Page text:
Man fishes in Roanoke College bass fishing gear

Will Hamilton '22 fishes on Smith Mountain Lake in December 2021.

3.28.2022
By Roanoke College News

Maroon anglers head to Oklahoma for national bass fishing championship

Even before arriving there this past weekend, Will Hamilton ‘22 and Branen McKeon ‘24 could tell you just about everything about Fort Gibson Lake in Oklahoma. They know its shoreline. They know the weather. They know the water temperature. They’re reasonably certain the bass in its waters are pre-spawn, meaning they’ll be swimming toward the banks.

Hamilton and McKeon have spent weeks studying Fort Gibson Lake via Google Maps, an aquatic mapping service called Navionics, and other technologies, because starting tomorrow, March 29, the two of them are competing in the Abu Garcia Fishing National Championship, which takes place on Fort Gibson Lake. The three-day competition is being livestreamed on majorleaguefishing.com.

This is the first time Roanoke College anglers have ever qualified for the national championship. Hamilton and McKeon qualified by finishing fifth in an Abu Garcia College Fishing event on the Potomac River last June.

“This is uncharted territory for Roanoke College,” Hamilton said.

Along with team advisor Bob Shupe, Hamilton and McKeon loaded all their gear and towed the College’s fishing boat more than a thousand miles to Fort Gibson Lake, which is about an hour outside Tulsa, Oklahoma.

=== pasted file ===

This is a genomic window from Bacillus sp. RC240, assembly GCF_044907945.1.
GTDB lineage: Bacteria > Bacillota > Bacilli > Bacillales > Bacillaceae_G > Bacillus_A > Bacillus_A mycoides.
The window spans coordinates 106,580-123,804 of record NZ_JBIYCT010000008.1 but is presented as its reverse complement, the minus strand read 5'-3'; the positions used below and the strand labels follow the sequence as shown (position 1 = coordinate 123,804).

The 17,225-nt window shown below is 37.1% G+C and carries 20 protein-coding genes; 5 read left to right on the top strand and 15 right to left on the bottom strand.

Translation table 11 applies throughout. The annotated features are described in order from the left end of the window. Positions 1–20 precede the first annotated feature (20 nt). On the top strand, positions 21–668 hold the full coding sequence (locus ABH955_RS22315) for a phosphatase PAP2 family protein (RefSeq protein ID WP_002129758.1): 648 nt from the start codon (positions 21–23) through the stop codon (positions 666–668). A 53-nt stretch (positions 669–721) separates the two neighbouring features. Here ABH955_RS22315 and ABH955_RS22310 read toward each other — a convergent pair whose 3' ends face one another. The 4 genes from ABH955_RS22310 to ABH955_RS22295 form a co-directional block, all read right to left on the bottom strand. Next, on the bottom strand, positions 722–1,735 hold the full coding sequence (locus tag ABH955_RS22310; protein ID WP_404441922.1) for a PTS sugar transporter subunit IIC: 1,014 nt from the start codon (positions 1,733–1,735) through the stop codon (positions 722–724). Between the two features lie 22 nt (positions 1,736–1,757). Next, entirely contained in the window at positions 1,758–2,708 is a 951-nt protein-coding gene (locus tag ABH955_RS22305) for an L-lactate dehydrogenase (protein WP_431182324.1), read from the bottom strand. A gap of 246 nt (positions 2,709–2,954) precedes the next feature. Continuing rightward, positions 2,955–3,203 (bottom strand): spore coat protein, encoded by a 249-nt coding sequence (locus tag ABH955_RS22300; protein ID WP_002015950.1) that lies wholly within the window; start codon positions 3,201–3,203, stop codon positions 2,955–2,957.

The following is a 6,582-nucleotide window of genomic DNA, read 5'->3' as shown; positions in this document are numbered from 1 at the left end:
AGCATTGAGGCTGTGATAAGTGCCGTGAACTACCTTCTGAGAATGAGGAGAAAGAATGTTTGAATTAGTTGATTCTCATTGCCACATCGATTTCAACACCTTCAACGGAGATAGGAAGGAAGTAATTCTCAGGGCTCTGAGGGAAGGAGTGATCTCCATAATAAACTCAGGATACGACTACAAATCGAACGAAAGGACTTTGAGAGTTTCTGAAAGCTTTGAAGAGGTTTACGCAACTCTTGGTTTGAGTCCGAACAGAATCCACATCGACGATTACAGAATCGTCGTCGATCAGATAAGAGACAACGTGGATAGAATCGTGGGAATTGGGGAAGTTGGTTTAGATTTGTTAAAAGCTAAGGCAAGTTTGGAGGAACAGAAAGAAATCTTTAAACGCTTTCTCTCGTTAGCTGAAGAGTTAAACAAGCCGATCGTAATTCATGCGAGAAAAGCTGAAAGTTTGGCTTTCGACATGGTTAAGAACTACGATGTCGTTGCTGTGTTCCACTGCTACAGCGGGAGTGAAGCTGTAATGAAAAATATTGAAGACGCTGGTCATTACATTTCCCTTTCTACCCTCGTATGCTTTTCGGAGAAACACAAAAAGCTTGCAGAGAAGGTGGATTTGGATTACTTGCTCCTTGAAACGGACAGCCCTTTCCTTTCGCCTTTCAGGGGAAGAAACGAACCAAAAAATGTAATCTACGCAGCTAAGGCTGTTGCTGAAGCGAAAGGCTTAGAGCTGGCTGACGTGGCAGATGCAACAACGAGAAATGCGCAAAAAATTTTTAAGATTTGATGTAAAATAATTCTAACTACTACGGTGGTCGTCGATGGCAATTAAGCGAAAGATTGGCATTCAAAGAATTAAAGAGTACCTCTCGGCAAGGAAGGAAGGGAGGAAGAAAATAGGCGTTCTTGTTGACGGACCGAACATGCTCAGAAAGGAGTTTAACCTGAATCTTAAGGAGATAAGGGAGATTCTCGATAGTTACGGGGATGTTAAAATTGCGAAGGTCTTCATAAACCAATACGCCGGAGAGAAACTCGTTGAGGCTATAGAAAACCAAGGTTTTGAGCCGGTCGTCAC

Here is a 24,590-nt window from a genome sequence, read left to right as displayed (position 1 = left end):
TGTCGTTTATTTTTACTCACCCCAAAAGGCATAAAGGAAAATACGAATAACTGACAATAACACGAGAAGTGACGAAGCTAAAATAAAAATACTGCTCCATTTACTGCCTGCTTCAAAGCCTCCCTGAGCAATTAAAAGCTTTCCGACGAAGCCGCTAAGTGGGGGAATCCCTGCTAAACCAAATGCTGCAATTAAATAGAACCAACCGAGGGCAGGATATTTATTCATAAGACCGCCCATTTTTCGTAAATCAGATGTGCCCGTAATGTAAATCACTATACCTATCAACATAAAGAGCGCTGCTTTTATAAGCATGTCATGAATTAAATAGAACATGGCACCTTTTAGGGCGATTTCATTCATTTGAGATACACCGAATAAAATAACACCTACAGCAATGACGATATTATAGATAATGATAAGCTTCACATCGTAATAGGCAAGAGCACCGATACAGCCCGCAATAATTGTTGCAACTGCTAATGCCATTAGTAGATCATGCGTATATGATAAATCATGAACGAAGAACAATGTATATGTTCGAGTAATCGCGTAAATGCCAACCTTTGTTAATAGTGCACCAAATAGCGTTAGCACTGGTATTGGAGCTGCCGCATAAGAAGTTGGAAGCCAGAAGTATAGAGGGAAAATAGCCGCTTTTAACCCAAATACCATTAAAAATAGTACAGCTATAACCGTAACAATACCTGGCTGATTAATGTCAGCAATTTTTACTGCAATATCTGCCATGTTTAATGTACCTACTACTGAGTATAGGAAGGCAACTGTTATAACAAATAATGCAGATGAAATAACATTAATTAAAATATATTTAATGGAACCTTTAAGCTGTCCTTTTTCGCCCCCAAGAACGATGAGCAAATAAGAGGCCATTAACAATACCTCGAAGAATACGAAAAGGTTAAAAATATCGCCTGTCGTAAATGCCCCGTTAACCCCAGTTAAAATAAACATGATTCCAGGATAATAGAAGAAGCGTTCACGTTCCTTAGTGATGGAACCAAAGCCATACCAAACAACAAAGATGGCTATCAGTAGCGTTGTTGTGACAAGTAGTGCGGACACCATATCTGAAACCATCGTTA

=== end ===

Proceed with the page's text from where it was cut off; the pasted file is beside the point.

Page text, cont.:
They are one of 178 teams vying for the title. First place receives a $33,500 prize package, including a new Phoenix 518 pro bass boat with a 115-horsepower outboard motor. The first-place finishers also get a chance to compete as a pro in the 2022 Toyota Series Championship.

“There are a lot of schools that get more recognition, because of just having more funding for stuff like that, but I mean, fishing is kind of anybody's game. Someone might have more expensive gear, but if you can find the spots and fish, anybody can win.”

Branen McKeon '24

Even though Hamilton and McKeon will be competing against much larger colleges and universities, they know they have a shot. In the event last year when they qualified for the championship, they beat out anglers from large institutions such as Auburn University, Virginia Tech, Liberty University, Penn State University and Ohio State University.

“There are a lot of schools that get more recognition, because of just having more funding for stuff like that,” McKeon said, “but I mean, fishing is kind of anybody's game. Someone might have more expensive gear, but if you can find the spots and fish, anybody can win.”

In addition to that, the fact that most of the competitors have never fished in Fort Gibson Lake also evens the playing field, McKeon said. Last year, for example, winners of the championship were from Drury University, which has an undergraduate enrollment of just over 1,300 students – smaller than Roanoke.

Hamilton said he hopes their success can get more exposure for Roanoke College and its fishing program. Both Hamilton and McKeon said they’re looking forward to competing against the best collegiate anglers in the country, and they're looking forward to traveling somewhere new and meeting people from all over the nation.

“It's just kind of crazy that teams are coming from all over the country to fish in this,” Hamilton said. “This is the pinnacle of college fishing.”

Bass Fishing Team